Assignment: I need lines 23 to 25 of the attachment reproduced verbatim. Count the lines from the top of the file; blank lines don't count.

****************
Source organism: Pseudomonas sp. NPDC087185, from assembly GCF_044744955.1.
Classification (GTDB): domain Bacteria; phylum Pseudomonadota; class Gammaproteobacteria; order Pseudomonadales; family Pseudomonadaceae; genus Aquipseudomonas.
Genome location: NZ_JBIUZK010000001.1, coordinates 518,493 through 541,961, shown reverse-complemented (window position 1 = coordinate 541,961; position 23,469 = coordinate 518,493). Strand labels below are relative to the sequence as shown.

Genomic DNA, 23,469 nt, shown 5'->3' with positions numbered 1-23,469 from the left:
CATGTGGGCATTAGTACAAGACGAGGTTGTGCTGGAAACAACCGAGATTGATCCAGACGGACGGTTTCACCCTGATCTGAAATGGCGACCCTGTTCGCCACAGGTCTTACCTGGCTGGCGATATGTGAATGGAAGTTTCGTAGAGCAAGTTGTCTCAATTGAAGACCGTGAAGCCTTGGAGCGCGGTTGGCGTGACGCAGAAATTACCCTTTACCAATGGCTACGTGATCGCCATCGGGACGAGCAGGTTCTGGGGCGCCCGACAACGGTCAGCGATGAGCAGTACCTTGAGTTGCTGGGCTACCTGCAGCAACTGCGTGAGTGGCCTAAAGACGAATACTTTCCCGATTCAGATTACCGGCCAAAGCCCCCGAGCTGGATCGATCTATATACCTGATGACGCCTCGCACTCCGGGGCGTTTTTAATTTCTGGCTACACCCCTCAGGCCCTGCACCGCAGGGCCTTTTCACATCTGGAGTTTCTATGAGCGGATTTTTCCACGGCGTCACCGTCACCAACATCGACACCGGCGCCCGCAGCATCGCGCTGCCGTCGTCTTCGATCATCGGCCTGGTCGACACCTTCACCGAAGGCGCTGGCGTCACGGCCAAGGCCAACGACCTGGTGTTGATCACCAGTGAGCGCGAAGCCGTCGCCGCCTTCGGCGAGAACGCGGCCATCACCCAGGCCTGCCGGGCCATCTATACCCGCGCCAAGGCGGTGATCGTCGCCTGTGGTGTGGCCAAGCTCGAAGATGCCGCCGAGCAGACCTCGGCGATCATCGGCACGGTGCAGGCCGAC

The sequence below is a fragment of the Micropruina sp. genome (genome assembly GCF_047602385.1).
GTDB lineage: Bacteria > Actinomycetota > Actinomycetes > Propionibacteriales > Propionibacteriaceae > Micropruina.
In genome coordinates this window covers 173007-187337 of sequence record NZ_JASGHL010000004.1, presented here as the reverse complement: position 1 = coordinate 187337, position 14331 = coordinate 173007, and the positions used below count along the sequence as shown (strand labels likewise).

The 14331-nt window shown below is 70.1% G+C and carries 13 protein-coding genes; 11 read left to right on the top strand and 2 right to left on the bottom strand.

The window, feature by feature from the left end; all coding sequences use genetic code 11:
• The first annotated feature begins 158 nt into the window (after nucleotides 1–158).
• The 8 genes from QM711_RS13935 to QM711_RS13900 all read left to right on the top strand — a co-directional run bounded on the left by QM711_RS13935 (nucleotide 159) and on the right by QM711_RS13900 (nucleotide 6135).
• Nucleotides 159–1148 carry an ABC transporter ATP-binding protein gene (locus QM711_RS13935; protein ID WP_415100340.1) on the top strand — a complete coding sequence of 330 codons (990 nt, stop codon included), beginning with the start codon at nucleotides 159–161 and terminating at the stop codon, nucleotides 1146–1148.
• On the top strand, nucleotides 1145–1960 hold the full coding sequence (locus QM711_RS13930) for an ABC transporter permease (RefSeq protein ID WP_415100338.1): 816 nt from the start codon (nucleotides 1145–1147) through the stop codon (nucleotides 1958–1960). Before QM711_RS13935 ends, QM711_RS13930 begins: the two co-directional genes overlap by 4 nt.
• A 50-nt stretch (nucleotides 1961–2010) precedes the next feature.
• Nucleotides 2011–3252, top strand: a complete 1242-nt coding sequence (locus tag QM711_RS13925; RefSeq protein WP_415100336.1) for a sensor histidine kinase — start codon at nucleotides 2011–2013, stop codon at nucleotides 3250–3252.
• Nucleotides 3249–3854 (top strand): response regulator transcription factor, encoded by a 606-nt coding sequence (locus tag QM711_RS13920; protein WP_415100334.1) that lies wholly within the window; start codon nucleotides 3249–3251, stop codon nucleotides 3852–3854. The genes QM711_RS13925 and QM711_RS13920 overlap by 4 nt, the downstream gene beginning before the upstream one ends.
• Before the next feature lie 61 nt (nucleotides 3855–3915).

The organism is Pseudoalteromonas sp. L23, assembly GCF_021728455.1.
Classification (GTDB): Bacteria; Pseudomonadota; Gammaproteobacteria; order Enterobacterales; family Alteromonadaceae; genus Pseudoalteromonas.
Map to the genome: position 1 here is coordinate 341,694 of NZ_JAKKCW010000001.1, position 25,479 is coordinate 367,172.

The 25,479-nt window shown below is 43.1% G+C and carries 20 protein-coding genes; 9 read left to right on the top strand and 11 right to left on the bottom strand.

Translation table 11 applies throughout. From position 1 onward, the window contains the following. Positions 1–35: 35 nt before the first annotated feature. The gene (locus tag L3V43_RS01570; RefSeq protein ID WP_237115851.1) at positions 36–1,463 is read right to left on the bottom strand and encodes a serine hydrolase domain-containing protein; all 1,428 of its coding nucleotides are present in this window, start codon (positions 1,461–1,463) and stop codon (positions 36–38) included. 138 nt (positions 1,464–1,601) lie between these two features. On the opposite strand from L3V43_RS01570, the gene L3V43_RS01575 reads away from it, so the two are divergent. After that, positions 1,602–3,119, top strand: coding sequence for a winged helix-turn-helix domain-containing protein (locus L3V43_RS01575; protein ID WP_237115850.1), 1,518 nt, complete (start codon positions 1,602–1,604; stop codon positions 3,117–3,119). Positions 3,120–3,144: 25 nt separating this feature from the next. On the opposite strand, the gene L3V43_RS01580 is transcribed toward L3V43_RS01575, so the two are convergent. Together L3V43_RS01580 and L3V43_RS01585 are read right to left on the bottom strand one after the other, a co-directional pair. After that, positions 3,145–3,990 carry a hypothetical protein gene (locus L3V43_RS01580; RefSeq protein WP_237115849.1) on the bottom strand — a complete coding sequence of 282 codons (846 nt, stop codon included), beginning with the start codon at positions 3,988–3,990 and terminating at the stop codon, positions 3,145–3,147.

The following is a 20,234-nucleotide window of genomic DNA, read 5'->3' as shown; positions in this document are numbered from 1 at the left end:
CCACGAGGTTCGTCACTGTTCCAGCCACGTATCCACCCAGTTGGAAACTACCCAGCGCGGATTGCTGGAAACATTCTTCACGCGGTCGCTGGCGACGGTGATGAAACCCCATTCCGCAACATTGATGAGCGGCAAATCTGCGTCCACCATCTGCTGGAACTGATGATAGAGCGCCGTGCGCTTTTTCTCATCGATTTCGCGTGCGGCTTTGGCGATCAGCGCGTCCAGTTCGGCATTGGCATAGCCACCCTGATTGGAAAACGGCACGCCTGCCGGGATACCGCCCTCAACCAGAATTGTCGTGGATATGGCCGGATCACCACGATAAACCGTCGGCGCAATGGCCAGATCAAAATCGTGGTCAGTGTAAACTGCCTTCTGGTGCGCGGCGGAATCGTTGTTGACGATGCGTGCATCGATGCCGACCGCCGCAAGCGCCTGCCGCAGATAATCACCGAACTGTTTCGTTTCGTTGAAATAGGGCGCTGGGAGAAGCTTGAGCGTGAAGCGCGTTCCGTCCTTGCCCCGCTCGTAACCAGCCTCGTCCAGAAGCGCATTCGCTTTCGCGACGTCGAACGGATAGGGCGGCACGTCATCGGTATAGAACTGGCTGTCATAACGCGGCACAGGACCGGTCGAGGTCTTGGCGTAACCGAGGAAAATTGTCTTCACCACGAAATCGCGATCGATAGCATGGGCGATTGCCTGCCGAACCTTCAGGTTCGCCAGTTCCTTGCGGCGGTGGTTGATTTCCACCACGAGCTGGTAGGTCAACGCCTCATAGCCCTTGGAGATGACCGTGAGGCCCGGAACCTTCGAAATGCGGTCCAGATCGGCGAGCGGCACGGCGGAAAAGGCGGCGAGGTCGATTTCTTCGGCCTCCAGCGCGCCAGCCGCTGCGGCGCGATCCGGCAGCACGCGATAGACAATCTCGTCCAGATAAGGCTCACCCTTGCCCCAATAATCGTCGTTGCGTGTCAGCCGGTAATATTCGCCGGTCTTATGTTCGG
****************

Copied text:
Translation table 11 applies throughout. From position 1 onward, the window contains the following. Positions 1–35: 35 nt before the first annotated feature. The gene (locus tag L3V43_RS01570; RefSeq protein ID WP_237115851.1) at positions 36–1,463 is read right to left on the bottom strand and encodes a serine hydrolase domain-containing protein; all 1,428 of its coding nucleotides are present in this window, start codon (positions 1,461–1,463) and stop codon (positions 36–38) included. 138 nt (positions 1,464–1,601) lie between these two features. On the opposite strand from L3V43_RS01570, the gene L3V43_RS01575 reads away from it, so the two are divergent. After that, positions 1,602–3,119, top strand: coding sequence for a winged helix-turn-helix domain-containing protein (locus L3V43_RS01575; protein ID WP_237115850.1), 1,518 nt, complete (start codon positions 1,602–1,604; stop codon positions 3,117–3,119). Positions 3,120–3,144: 25 nt separating this feature from the next. On the opposite strand, the gene L3V43_RS01580 is transcribed toward L3V43_RS01575, so the two are convergent. Together L3V43_RS01580 and L3V43_RS01585 are read right to left on the bottom strand one after the other, a co-directional pair. After that, positions 3,145–3,990 carry a hypothetical protein gene (locus L3V43_RS01580; RefSeq protein WP_237115849.1) on the bottom strand — a complete coding sequence of 282 codons (846 nt, stop codon included), beginning with the start codon at positions 3,988–3,990 and terminating at the stop codon, positions 3,145–3,147.

The following is a 20,234-nucleotide window of genomic DNA, read 5'->3' as shown; positions in this document are numbered from 1 at the left end:
CCACGAGGTTCGTCACTGTTCCAGCCACGTATCCACCCAGTTGGAAACTACCCAGCGCGGATTGCTGGAAACATTCTTCACGCGGTCGCTGGCGACGGTGATGAAACCCCATTCCGCAACATTGATGAGCGGCAAATCTGCGTCCACCATCTGCTGGAACTGATGATAGAGCGCCGTGCGCTTTTTCTCATCGATTTCGCGTGCGGCTTTGGCGATCAGCGCGTCCAGTTCGGCATTGGCATAGCCACCCTGATTGGAAAACGGCACGCCTGCCGGGATACCGCCCTCAACCAGAATTGTCGTGGATATGGCCGGATCACCACGATAAACCGTCGGCGCAATGGCCAGATCAAAATCGTGGTCAGTGTAAACTGCCTTCTGGTGCGCGGCGGAATCGTTGTTGACGATGCGTGCATCGATGCCGACCGCCGCAAGCGCCTGCCGCAGATAATCACCGAACTGTTTCGTTTCGTTGAAATAGGGCGCTGGGAGAAGCTTGAGCGTGAAGCGCGTTCCGTCCTTGCCCCGCTCGTAACCAGCCTCGTCCAGAAGCGCATTCGCTTTCGCGACGTCGAACGGATAGGGCGGCACGTCATCGGTATAGAACTGGCTGTCATAACGCGGCACAGGACCGGTCGAGGTCTTGGCGTAACCGAGGAAAATTGTCTTCACCACGAAATCGCGATCGATAGCATGGGCGATTGCCTGCCGAACCTTCAGGTTCGCCAGTTCCTTGCGGCGGTGGTTGATTTCCACCACGAGCTGGTAGGTCAACGCCTCATAGCCCTTGGAGATGACCGTGAGGCCCGGAACCTTCGAAATGCGGTCCAGATCGGCGAGCGGCACGGCGGAAAAGGCGGCGAGGTCGATTTCTTCGGCCTCCAGCGCGCCAGCCGCTGCGGCGCGATCCGGCAGCACGCGATAGACAATCTCGTCCAGATAAGGCTCACCCTTGCCCCAATAATCGTCGTTGCGTGTCAGCCGGTAATATTCGCCGGTCTTATGTTCGG